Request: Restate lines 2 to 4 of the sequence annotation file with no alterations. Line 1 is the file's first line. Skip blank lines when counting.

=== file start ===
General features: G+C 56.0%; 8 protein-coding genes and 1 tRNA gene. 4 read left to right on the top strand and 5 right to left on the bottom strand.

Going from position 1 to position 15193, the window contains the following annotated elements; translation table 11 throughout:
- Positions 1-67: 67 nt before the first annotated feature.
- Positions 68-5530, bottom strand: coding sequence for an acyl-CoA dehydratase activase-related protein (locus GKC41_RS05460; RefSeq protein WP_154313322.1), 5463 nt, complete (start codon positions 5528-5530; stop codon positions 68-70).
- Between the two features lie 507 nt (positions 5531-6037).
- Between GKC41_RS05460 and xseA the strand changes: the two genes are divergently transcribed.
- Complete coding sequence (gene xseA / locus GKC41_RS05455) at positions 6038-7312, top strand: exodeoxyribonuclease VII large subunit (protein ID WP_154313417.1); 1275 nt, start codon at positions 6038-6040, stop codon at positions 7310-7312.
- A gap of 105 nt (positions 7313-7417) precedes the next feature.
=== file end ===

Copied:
Going from position 1 to position 15193, the window contains the following annotated elements; translation table 11 throughout:
- Positions 1-67: 67 nt before the first annotated feature.
- Positions 68-5530, bottom strand: coding sequence for an acyl-CoA dehydratase activase-related protein (locus GKC41_RS05460; RefSeq protein WP_154313322.1), 5463 nt, complete (start codon positions 5528-5530; stop codon positions 68-70).